Employee accused of misconduct reinstated following ‘deeply flawed’ investigation

10 November 2023
Jonathon Hadley, Partner, Brisbane

The Fair Work Commission (Commission) has reinstated an employee of a mining company after his employer failed to conduct a thorough investigation into allegations of misconduct.[1] The decision is a reminder for employers to ensure that they have the necessary expertise and procedures in place before conducting internal workplace investigations, particularly when there is conflicting witness accounts and limited documentary evidence.

Alleged conduct

From 20 August 2020 until 6 April 2023, Robert Crook (Applicant) was employed as a dump truck operator at CITIC Pacific Mining Management Pty Ltd (Respondent).[2] In March of 2023, the Applicant was accused of instigating sexually explicit conversations with other male colleagues and sharing pornography on his mobile phone on a bus ride at the end of a work shift (Complaint).[3]

Investigation process

After the Complaint was made, the Applicant was called into meetings with his supervisors and senior managers. During these meetings, the Applicant denied any wrongdoing. Notwithstanding, the Respondent stood down the Applicant from his role so that it could fully investigate the Complaint.

During the investigation, the Respondent only interviewed one investigation participant who was a witness to the event as a part of its investigation into the Complaint.[4] This colleague sat next to the complainant during the bus ride and partially supported her version of events. The Respondent heavily relied upon this colleagues’ interview statement as its justification for terminating the Applicant’s employment. The Respondent chose not to interview any employees who supported the Applicant as it believed they would only do so ‘out of loyalty to a mate.’[5]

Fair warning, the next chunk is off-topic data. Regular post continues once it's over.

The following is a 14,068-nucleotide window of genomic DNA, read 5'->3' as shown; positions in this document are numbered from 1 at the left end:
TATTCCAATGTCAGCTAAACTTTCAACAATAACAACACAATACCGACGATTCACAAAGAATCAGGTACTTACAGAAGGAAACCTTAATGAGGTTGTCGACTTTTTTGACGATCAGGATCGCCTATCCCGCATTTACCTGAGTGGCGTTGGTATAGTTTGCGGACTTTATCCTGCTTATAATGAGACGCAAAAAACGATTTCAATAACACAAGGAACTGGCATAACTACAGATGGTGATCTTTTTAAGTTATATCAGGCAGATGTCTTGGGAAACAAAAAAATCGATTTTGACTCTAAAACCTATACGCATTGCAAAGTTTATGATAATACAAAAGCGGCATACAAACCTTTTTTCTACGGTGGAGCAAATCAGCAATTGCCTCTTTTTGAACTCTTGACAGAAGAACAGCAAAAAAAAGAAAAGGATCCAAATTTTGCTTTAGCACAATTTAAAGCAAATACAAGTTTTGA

Following its investigation, the Respondent terminated the Applicant’s employment on the basis that he had engaged in ‘inappropriate conduct of a sexual nature towards new female trainees‘.[6]

The Respondent justified this decision for the following reasons:

  • the Applicant failed to provide evidence which showed he was not guilty of the conduct the subject of the Complaint;
  • the demeanour of the complainant was difficult to reconcile with a falsified Complaint;
  • the complainant was able to name another employee who corroborated parts of her Complaint; and
  • at least two other employees allegedly viewed the explicit material.

Following the decision to terminate his employment, the Applicant made an application for an unfair dismissal remedy pursuant to section 394 of the Fair Work Act 2009 (Cth) seeking reinstatement and restoration of lost pay.


When this matter came before the Commission, both the Applicant and Respondent called on numerous witnesses in the proceedings to give evidence as to what happened during the bus ride. The majority of these witnesses supported the Applicant’s narrative; this being that the Complaint was unfounded. However, the Commission found these witnesses gave evidence which were ‘essentially character references for the Applicant‘.[7] As a result, the Commission did not rely upon those parts of the witness evidence.